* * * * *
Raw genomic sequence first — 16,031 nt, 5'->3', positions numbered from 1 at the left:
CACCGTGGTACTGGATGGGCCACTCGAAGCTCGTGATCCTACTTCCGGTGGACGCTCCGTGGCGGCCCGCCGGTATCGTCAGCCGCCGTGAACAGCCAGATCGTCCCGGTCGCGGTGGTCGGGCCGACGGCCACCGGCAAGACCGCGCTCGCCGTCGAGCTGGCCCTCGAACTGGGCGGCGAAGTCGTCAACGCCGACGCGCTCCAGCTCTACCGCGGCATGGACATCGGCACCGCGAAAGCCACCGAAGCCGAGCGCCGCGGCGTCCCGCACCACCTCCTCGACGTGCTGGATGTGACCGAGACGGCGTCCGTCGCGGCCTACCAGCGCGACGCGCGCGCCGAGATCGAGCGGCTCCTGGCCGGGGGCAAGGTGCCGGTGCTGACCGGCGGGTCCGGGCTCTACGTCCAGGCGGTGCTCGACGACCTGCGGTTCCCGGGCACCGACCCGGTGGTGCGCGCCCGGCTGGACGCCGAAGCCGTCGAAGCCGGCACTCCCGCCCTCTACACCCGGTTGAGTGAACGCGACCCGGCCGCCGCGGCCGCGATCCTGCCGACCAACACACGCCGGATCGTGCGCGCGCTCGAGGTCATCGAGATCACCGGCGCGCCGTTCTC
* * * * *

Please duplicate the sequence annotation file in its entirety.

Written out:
Raw genomic sequence first — 16,031 nt, 5'->3', positions numbered from 1 at the left:
CACCGTGGTACTGGATGGGCCACTCGAAGCTCGTGATCCTACTTCCGGTGGACGCTCCGTGGCGGCCCGCCGGTATCGTCAGCCGCCGTGAACAGCCAGATCGTCCCGGTCGCGGTGGTCGGGCCGACGGCCACCGGCAAGACCGCGCTCGCCGTCGAGCTGGCCCTCGAACTGGGCGGCGAAGTCGTCAACGCCGACGCGCTCCAGCTCTACCGCGGCATGGACATCGGCACCGCGAAAGCCACCGAAGCCGAGCGCCGCGGCGTCCCGCACCACCTCCTCGACGTGCTGGATGTGACCGAGACGGCGTCCGTCGCGGCCTACCAGCGCGACGCGCGCGCCGAGATCGAGCGGCTCCTGGCCGGGGGCAAGGTGCCGGTGCTGACCGGCGGGTCCGGGCTCTACGTCCAGGCGGTGCTCGACGACCTGCGGTTCCCGGGCACCGACCCGGTGGTGCGCGCCCGGCTGGACGCCGAAGCCGTCGAAGCCGGCACTCCCGCCCTCTACACCCGGTTGAGTGAACGCGACCCGGCCGCCGCGGCCGCGATCCTGCCGACCAACACACGCCGGATCGTGCGCGCGCTCGAGGTCATCGAGATCACCGGCGCGCCGTTCTC